Up next was the park's new hotness, Wave Breaker. This was another ride I was very thankful to have QuickQueue for since it was posting a 45 minute wait. Once I reached the station, I made my way towards the back of the queue. Well as far as I was allowed to go. Someone had unloaded their lunch by the air gates for the back row, which is impressive since it had to have been before they boarded the coaster unless they exited on the wrong side (wait that's entirely possible from what I've seen so scratch that). Thankfully I was allowed to swipe the back by entering through another row.
The first thing I noticed was how weird the vehicles and restraints were. I expecting moto-coaster seating similar to one of the Zamperla versions. The ride vehicles are themed to freaking jet skis after all. Instead it's a sit-down train with restrictive rectangles for your feet and an odd "lap bar" that's really more of a knee bar. With how far ahead of you the handholds are, I believe you are supposed to lean forwards like on the motocoasters or a real jet ski. That much freedom in a vehicle was definitely different.
The ride began with a launch. The pre-launch sequence feels more like something out of an educational exhibit rather than a coaster. The ride's story is simple enough; there's an animal at sea, so go rescue him. Soon enough, the doors open and you are off. The launches start slow (they're tire driven) but by the end they have a pretty good kick to them despite this being a family coaster. The first swooping hill is pretty large and has some solid forces at the bottom. The next few turns have nice placement over the water, but are graceful and forceless. I know it's a family coaster, but I was hoping those turns would have the standard Intamin magic in them.
The second launch is better than the first since you already have a decent head of steam entering it. The second half feels identical to the first. There's another huge sweeping hill with some solid Gs at the bottom and then there are a series of graceful turns above the water until you hit the brake run. Unfortunately there's no airtime (though I'm not sure if that'd be a good idea anyway with those restraints) but the ride is definitely a solid family coaster with a great location. 7 out of 10
It was at this point that I was worried I wouldn't be able to get on the park's marquee mechanical attraction (since we know Shamu is their true marque attraction), Steel Eel. After I rode Journey to Atlantis, I saw a train stuck on the lift hill and hadn't seen the coaster run since. I was hoping the ride just had incredibly slow dispatches (something no one should ever wish for, but I was trying to be optimistic), but nope the ride had been down for the past hour and a half.
I was momentarily debating if I should leave the park and try coming back later that evening after Fiesta Texas, but then I heard the unmistakable clickity-clack of the lift hill. I looked up and saw an empty train crawling up the lift like any train does on an old Morgan or Arrow coaster. Thank you SeaWorld maintenance crew. I just had to wait a few test cycles and then I'd be on the hyper coaster that technically isn't a hyper.
My first ride was in the back seat. I hadn't heard too much about Steel Eel over the years other than a general complaint that the seats were hard and a bit uncomfortable. I never had a problem on Steel Force and the oversized trains looked nearly identical, so I was hopeful I wouldn't have an issue. Having ridden Steel Force quite a bit over the years, I wasn't sure what to expect with Steel Eel. Some of my rides on Steel Force have been far tamer than what you'd expect a coaster taller than 200 feet tall to be while others did have some really solid airtime thanks to the oddly shaped hills that continue increasing in steepness the entire way down.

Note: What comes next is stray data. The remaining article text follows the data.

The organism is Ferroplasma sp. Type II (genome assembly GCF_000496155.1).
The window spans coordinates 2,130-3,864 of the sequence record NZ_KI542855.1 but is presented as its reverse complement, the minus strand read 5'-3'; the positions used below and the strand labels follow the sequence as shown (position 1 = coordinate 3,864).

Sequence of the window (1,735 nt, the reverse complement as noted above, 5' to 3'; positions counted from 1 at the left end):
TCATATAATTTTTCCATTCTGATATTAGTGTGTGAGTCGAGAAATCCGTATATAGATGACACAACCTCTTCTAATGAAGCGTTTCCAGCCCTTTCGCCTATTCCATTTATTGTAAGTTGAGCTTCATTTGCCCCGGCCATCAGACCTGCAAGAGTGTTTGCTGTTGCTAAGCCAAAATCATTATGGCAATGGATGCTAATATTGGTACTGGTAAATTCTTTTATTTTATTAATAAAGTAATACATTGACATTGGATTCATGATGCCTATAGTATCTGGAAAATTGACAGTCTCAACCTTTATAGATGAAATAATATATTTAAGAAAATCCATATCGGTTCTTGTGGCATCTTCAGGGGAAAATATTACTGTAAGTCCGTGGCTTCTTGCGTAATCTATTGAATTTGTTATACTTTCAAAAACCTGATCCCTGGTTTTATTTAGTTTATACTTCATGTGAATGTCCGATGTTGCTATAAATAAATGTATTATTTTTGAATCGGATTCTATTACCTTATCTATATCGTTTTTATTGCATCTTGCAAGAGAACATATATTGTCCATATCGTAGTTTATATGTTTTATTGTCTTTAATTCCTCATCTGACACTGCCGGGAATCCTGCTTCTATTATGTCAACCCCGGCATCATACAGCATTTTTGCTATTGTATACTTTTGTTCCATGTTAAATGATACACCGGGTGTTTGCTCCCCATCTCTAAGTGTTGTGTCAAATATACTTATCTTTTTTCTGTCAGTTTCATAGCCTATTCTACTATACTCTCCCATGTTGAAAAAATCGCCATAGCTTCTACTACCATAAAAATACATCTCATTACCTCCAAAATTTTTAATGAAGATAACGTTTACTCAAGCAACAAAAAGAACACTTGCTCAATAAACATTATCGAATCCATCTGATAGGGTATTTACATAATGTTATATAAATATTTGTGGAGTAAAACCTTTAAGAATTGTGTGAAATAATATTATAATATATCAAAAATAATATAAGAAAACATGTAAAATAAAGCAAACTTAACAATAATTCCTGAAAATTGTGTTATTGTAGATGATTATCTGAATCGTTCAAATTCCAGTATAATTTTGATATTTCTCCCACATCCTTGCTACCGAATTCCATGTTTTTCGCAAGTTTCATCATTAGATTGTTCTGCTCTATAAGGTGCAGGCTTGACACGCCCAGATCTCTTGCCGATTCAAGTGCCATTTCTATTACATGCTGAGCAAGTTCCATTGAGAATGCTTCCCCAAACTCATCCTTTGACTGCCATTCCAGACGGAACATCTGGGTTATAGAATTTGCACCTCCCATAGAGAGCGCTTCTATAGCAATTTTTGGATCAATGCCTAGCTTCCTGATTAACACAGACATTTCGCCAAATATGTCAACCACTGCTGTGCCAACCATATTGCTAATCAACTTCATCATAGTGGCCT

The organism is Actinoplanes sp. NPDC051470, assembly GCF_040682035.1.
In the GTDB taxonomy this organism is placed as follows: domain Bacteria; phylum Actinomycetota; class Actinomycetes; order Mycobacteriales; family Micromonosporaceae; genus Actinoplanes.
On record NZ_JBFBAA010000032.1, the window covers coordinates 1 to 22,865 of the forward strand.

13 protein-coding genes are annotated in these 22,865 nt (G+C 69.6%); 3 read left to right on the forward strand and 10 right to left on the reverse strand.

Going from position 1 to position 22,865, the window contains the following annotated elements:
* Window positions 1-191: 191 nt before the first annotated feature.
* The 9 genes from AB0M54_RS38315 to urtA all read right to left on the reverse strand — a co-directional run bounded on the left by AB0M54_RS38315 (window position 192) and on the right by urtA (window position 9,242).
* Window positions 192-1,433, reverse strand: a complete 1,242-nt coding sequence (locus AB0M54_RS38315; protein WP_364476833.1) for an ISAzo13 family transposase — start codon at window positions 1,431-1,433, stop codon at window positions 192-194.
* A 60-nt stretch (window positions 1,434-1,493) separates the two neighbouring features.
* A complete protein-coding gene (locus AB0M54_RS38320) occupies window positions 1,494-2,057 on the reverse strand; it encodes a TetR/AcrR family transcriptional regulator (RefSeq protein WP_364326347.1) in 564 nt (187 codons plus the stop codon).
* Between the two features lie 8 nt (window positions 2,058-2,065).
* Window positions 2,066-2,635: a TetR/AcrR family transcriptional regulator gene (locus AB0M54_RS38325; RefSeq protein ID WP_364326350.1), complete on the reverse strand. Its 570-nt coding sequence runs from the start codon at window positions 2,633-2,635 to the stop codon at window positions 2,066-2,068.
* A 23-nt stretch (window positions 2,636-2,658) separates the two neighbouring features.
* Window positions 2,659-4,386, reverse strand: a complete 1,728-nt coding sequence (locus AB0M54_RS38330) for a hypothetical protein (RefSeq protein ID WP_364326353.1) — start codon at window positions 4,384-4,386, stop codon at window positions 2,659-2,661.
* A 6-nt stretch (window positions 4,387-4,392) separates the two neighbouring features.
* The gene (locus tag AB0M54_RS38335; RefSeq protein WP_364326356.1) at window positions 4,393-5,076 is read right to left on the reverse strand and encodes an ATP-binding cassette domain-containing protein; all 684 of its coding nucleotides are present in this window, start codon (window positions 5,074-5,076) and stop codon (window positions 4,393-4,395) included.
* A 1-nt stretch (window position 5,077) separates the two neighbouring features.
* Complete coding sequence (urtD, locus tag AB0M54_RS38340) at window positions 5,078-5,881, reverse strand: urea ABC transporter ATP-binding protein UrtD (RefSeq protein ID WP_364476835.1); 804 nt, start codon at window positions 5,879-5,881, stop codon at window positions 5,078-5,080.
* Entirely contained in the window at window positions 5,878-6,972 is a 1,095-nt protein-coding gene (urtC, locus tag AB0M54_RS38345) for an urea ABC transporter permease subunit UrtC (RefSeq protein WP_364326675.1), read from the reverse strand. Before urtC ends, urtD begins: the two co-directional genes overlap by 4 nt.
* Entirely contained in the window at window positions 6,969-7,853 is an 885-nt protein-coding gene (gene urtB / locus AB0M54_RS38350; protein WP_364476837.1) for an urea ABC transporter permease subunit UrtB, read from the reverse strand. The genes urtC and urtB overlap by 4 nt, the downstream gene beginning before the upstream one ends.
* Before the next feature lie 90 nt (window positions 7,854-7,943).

Steel Eel was wilder than any ride I've ever gotten on Steel Force! The first drop had amazing floater air and I actually lost my stomach. The same happened on the next two hills, which were equally as fantastic. The MCBR only slowed the train slightly as it then dove into the second half. The far turn was pretty forgettable but the 4-5 return hills were anything but. The airtime wasn't quite as intense as the first half, but the hills still gave some wonderful floater air. Despite having a shorter layout in track length than other hypers, it didn't feel any shorter.
I tried the coaster in the front afterwards and definitely preferred the back. The pops of air were more abrupt in the front, but the air was sustained far longer in the back seat, particularly on the first half. So the one area I didn't address yet was comfort. The track was glass smooth, but were the trains comfortable? I personally didn't have a problem but can see how others may find the harder seats uncomfortable. I think the reason this may not be an issue on the other Morgan hypers like Steel Force because the airtime isn't as intense as it is on Steel Eel. Overall I loved Steel Eel and I think it rates similarly to the better B&M hypers. 9.5 out of 10
Last but not least (I'm a credit whore after all) was Shamu's Express. Despite the 2-3 train wait, the park didn't have the QuickQueue open so this ended up being the coaster with the third longest wait in the park. Though I would have felt mighty embarrassed cutting a bunch of kids here with QuickQueue anyway
. I was lucky enough to get the back seat. I got 2 laps on Shamu. I was fine with that though the kids ahead of me looked like they could go a few more laps. The ride was smooth, but that made it beyond uneventful after riding the other 4 coasters. 1 out of 10
I can now cross two SeaWorld parks off the list. Sadly the one I'm missing is the one that's widely considered the best, Orlando's. With all the additions Disney and Universal have slated in the next few years, I'll definitely be back in the Orlando area and hope to finally hit that park. I believe San Antonio was superior to San Diego, though I had two wildly different types of days. I had a full relaxed day at San Diego so I was able to soak in all of the shows while my visit to San Antonio consisted entirely of the coasters. San Antonio wins in that area, but I can't comment on how their shows compare since I skipped those to ensure I had enough time at Fiesta Texas. And I'm glad I gave myself time at Fiesta Texas since (spoiler alert) it was the best Six Flags park I have visited.